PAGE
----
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Will Fury Ever Fight AJ or Usyk? Why Big Fights Do Not Happen?

boxer punching a question markFollowing Tyson Fury’s big, yet perhaps unsurprising recent reveal that he will return to the ring after only announcing his retirement from boxing earlier this year, it poses the question of whether his fight against Derek Chisora in December is, perhaps, somewhat underwhelming.

It will be the duo’s third in a trilogy of fights, with Fury winning comfortably against his English counterpart in 2011 and 2014, while there have already been calls for the 34-year-old to take on Oleksandr Oleksandrovych – the Ukranian already calling him out.

Fury was due to fight fellow Brit Anthony Joshua in December; however, talks between both camps have since broken down.

When it comes to boxing, what some people do not realise is the amount of politics in the sport that can often mean negotiations for prospective fights break down. Staggeringly, neither boxer has met in the ring throughout their careers – Fury’s break from boxing a few years ago perhaps having an effect on this.

It is one of the most eagerly anticipated bouts in the sport, though Joshua’s recent drop in form has led many to call for Fury to fight fearsome Ukrainian Usyk, who has defeated ‘AJ’ twice.

What Caused Negotiations To Break Down For Fury vs Joshua?

boxing glove and feather

After it was revealed that the fight will not happen, Fury was quick to respond, claiming the blame did not lie with him and that Joshua was late in signing the contract prior to the fight’s deadline.

He also stated:

“He doesn’t have any belts. He doesn’t have anything that I need, and there will not be a fight between me and him ever. Full stop.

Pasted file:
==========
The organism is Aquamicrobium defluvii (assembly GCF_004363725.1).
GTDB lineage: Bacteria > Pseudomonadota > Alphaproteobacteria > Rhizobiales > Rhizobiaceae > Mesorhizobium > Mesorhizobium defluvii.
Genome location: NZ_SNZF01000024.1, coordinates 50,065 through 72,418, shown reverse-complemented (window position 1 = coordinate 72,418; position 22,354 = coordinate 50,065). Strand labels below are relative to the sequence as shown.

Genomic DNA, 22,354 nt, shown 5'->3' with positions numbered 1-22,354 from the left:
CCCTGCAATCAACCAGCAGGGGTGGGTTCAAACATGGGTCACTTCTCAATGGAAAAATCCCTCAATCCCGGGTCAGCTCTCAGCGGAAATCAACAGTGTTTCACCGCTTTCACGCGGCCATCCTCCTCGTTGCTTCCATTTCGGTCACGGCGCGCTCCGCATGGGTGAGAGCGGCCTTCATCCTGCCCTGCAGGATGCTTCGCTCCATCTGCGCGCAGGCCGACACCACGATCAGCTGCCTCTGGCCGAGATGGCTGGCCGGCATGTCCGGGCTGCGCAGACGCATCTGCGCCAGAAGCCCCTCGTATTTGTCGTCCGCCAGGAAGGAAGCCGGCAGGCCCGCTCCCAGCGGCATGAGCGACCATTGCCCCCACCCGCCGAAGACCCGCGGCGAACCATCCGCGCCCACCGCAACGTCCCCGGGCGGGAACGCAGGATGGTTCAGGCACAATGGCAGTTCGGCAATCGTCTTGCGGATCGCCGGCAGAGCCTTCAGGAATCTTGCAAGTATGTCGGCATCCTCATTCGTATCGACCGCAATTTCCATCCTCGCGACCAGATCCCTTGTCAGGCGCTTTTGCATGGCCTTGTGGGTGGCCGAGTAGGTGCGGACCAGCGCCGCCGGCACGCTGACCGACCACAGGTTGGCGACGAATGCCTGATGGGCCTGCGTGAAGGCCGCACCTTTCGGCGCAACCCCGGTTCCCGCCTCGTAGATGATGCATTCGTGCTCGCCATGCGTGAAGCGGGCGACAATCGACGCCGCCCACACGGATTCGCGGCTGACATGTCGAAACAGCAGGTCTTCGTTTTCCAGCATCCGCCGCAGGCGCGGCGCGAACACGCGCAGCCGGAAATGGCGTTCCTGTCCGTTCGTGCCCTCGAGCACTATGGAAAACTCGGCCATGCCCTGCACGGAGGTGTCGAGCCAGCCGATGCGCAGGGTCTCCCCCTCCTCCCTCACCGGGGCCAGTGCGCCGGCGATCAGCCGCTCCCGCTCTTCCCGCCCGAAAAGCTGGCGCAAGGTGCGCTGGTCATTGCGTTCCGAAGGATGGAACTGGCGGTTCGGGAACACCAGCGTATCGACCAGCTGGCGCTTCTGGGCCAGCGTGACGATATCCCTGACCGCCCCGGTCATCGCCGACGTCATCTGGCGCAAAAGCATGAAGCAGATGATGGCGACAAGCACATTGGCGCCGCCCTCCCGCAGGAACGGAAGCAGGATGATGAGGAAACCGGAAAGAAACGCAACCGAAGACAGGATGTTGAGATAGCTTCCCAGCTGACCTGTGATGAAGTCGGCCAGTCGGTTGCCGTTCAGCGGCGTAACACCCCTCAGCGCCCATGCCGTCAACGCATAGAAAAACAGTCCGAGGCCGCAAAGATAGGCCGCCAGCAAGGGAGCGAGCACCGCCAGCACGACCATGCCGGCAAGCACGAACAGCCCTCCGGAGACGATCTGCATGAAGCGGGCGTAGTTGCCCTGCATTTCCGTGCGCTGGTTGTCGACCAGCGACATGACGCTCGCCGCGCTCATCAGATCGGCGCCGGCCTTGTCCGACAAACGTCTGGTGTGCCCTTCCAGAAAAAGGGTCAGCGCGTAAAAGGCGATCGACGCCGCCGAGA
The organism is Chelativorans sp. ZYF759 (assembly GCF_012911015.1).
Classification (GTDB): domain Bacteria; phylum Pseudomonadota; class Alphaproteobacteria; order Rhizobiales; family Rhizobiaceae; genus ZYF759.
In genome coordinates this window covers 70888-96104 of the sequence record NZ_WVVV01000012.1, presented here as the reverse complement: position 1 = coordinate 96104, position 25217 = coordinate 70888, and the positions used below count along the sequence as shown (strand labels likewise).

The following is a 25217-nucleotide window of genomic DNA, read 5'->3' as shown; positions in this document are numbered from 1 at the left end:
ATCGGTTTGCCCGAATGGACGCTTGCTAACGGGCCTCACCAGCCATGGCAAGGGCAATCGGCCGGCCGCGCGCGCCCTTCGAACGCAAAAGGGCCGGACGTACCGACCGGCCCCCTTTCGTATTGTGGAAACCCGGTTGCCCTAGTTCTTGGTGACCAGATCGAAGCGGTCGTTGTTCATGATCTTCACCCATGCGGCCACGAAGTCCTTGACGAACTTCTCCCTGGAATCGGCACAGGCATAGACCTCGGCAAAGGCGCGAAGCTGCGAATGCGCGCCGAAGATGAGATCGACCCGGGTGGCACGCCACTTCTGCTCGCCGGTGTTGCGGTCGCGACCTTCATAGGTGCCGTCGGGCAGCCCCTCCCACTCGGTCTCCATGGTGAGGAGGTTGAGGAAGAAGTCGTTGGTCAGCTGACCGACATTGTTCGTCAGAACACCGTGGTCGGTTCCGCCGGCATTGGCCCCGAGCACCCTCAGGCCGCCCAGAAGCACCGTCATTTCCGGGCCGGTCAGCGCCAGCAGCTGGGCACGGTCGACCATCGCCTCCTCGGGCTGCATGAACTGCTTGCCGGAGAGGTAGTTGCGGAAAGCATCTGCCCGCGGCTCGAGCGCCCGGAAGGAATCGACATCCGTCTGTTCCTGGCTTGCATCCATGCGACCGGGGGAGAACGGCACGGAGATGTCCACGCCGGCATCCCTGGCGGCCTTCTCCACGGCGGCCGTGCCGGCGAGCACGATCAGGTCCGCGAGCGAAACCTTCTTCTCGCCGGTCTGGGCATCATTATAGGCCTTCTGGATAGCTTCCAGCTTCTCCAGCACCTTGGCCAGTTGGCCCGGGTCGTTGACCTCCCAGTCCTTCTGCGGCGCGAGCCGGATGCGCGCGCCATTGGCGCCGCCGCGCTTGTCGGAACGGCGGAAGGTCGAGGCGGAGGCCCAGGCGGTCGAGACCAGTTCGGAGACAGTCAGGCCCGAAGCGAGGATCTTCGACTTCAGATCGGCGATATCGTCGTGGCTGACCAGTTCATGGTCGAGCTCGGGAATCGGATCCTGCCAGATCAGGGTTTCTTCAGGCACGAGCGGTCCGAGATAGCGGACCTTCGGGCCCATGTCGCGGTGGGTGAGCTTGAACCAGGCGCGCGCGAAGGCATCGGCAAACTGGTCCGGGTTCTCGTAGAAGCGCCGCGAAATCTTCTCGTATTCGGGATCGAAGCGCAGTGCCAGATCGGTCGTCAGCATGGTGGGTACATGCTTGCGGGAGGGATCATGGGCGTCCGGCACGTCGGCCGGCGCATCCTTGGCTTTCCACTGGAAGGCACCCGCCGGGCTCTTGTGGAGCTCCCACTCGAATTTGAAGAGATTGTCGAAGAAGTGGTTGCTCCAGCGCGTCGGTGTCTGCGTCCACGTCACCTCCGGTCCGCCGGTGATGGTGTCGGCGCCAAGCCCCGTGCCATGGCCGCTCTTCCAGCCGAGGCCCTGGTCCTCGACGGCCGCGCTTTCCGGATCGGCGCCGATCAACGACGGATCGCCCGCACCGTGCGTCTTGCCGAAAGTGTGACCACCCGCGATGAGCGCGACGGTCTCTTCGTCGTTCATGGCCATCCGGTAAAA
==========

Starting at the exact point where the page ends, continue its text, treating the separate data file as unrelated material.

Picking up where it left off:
“There’s too much messing. I’m not going over it again. They’re too hard to deal with.”

Fury added:

“The fight didn’t happen. The reason I believe is they never wanted it to happen, and they never had any intention of it happening,”

Certainly, an eye-opening statement, though we are used to Fury not ‘beating about the bush’ – this, though, suggests that the reason for the fight’s cancellation had nothing to do with politics.

Despite this, it could be that Joshua was unhappy with the terms of the proposed contract, while a social media update in September stated that it was in the hands of his legal team.

Could Fury Now Fight Usyk After Chisora?

Oleksandr UsykWith much expectation that the result of this fight is going to be academic – and certainly a substantial payday for Chisora, there are murmurings that this could be a prelude to a bout between Fury and Usyk.

It is this that would be the most eagerly anticipated to date, though the expectation would be for a late Spring or Summer encounter between the two if negotiations go according to plan. While Usyk would definitely be keen on this, it would remain to be seen how much Fury feels he has left in the tank and, of course, how his fight against Chisora goes.

Many would expect Fury to make light work of Chisora; however, should he struggle, questions might be raised about his future. Coming out of the fight in top form after breezing to a victory could give him the impetus to chase a fight with Usyk.

The Ukrainian has already sensationally called out Fury to fight him next; however, just to highlight how much influence managers can have, Egis Klimas, who represents Usyk, has claimed that Deontay Wilder could be the perfect opponent for his boxer’s next fight.

Did The Fury Camp Plan This All Along?

tyson fury dressed as a king on a throneWhatever you might think of Fury, he is certainly not stupid and knows how to play the media and get the reaction he wants from his opponents. As such, it could be suggested that he knew exactly what he was doing when he announced his retirement from boxing earlier this year, knowing all along that he would make a return to the ring.

First, it throws any potential opponent off-guard, knowing that they do not have to train to fight Fury while, no doubt, he could have been training relentlessly since he announced his ‘retirement’ so that he enters the ring in a much better shape than any opponent.

If this is the case, and if his opponent as was planned (and no doubt Fury hoped), Joshua, it is likely that Fury would have had a major advantage, especially given Joshua’s defeat to Usyk.

Gamesmanship is completely up Fury’s street, and he is somewhat of a master at it, as he has proven numerous times in the past. Although he may have hoped to fight Joshua, regardless of what caused the negotiations to break down, it appears that Fury now may now face the possibility of two fights over the next 12 months (assuming he doesn’t ‘retire’ again).

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